Less breast tissue doesn’t mean NO breast tissue and so, YES men can have a mammogram!
Routine mammograms are not the norm of screening for men. Unfortunately because no one is looking, men are often diagnosed with breast cancer when it has further progressed. So when and how does a man receive a mammogram?
Breast cancer in men accounts for around 1% of breast cancer diagnosis. In 2021 it is expected there will be approximately 2650 diagnoses of male breast cancer and of that number approximately 700 of them will die.
Young boys and girls both have breast tissue that includes structures we know as ducts. Once puberty begins, while girls will begin to develop these ducts with the production of female hormones, male hormones such as Testosterone suppress the growth of breast tissue. Men still continue though to have non-functioning breast tissue behind their chest wall with cells that can cause uncontrolled abnormal growth.
In most cases, men discover their own breast cancer with symptoms such as; lump, thickening or redness of breast tissue or inverted, itchy, redness, pain or leakage of nipple. Learning how to perform a self breast examination and becoming familiar with your breast tissue are important for early detection. Setting a monthly reminder on your calendar is helpful or adopting the “check them on the first” is even better.
If a “change” is noticed or felt, your doctor would then suggest you have a mammogram completed. Just as mammography has helped detect breast cancer early in women, it can help men. A standard mammogram usually consists of taking 2 images of each breast.
A diagnostic mammogram helps once a lump or abnormalities are identified and additional images are taken at this time to help provide more details. In addition, a breast MRI and/or ultrasound may also be completed.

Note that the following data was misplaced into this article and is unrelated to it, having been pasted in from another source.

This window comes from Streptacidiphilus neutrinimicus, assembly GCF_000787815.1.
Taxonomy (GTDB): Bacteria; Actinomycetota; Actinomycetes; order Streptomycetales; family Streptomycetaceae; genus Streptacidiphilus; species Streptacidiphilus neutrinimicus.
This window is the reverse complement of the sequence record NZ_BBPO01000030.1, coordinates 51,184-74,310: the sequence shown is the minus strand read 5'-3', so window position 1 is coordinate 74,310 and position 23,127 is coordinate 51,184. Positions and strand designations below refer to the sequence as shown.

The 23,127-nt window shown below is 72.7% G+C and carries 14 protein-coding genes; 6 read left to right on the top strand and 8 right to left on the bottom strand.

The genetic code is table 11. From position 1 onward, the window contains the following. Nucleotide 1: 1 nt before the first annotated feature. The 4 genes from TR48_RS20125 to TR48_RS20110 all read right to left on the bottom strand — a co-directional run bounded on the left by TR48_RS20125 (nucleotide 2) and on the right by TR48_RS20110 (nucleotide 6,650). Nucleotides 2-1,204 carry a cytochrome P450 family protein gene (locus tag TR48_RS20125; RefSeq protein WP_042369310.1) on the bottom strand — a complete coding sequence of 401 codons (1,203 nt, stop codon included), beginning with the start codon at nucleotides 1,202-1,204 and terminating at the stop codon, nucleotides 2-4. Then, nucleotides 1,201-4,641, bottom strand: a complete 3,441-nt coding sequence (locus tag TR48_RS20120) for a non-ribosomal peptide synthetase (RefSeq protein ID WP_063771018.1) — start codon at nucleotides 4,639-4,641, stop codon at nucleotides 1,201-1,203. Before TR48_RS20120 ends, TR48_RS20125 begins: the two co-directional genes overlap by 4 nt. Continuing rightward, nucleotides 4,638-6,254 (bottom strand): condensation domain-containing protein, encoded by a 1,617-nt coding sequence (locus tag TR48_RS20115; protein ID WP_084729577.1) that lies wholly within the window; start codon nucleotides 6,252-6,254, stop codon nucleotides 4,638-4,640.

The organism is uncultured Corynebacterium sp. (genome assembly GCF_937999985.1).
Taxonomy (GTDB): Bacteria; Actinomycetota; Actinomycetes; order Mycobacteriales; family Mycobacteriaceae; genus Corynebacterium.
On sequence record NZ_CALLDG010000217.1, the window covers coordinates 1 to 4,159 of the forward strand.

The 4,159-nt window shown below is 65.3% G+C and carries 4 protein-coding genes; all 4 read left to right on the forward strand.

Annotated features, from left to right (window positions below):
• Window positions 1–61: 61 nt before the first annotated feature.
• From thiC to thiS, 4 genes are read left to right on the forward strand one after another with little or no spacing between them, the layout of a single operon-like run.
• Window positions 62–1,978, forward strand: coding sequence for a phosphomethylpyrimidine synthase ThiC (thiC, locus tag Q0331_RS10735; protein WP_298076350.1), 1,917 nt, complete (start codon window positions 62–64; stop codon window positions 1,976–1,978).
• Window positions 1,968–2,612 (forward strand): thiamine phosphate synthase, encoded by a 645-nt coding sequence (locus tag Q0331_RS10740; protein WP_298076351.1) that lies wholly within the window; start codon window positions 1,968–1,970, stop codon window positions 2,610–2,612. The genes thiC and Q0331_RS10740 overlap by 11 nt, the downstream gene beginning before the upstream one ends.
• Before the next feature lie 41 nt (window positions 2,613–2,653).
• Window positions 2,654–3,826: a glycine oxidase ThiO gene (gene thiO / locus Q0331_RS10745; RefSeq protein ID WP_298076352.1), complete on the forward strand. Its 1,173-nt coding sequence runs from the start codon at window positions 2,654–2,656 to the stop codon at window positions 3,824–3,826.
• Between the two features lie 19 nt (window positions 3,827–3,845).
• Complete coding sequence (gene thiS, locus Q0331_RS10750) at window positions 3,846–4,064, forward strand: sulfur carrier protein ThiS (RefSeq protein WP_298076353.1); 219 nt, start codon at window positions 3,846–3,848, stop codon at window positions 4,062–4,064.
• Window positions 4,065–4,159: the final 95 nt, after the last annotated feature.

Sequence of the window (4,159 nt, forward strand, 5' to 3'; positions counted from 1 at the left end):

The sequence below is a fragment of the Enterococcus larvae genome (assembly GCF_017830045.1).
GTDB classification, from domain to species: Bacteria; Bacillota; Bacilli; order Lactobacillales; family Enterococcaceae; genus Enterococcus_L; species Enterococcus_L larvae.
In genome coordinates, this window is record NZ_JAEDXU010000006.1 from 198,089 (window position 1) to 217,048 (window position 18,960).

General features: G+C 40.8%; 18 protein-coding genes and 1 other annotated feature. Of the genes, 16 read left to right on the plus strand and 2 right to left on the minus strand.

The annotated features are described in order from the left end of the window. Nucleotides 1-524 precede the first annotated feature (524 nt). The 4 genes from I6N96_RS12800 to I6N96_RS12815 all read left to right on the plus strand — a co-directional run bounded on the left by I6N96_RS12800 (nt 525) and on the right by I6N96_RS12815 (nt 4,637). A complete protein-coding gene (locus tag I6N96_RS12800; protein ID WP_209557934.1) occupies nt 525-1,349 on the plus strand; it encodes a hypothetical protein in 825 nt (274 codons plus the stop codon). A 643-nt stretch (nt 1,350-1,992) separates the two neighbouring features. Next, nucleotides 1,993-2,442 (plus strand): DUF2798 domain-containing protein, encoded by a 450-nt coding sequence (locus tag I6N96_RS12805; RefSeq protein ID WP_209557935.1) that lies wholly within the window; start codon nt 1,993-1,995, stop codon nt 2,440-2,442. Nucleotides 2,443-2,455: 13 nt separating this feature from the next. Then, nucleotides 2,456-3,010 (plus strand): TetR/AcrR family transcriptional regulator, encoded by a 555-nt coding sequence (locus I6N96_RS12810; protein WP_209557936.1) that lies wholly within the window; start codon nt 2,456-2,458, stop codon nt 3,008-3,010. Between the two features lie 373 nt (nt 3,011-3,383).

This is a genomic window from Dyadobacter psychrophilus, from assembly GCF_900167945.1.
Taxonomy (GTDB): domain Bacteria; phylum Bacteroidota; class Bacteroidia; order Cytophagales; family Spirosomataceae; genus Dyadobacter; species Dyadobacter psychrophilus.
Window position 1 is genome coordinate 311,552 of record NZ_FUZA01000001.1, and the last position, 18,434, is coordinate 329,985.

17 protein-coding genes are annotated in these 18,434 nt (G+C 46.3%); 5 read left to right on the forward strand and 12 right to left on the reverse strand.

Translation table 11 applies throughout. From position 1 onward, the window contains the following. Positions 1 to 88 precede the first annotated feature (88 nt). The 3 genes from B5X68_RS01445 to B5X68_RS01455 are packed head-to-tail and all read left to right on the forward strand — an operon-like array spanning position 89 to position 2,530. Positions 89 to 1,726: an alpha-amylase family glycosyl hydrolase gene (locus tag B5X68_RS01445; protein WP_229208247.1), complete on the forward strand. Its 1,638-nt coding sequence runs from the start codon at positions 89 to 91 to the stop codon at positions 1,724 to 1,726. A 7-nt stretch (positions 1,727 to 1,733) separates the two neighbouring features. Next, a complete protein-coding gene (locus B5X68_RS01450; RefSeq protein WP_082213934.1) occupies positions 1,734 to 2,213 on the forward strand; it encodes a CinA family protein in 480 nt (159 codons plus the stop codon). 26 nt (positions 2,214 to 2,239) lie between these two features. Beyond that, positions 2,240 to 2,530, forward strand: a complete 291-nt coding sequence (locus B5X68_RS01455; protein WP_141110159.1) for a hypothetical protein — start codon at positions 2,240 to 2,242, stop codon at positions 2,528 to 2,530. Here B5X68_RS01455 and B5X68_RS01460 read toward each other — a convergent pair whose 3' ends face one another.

A mammogram is taken by placing the breast in between two plates that are used to compress the best tissue for the best possible picture. Although this may cause some discomfort, it is not usually painful. The mammography machine is a type of X-ray with a much lower dose than regular X-rays that reads bones and is designed specifically to read breast tissue. The testing time takes about 15 minutes and is completed by undressing from the waist up. After, a radiologist will review the images and a report will be sent to your prescribing doctor.
Screening mammograms help reduce the risk of death by providing earlier detection. The mammogram helps detect all types of breast cancer, including growths enclosed in the milk ducts of the breast (yes men have these) called ductal carcinoma in situ or DCIS and Invasive ductal and lobular cancer.
Should you also carry a hereditary genetic mutation such as BRCA that can increase your risk of male breast cancer, and be over 35 years of age, you may also be eligible to receive a base-line mammogram, with yearly follow ups.
It’s important to discuss your family history with your physician to best determine what surveillance would be best for you. Becoming familiar with your breast to notice any changes is critical. If you feel you may be at a higher risk for a breast cancer diagnosis, speak with your doctor about having a mammography completed. Early detection is what helps to save lives!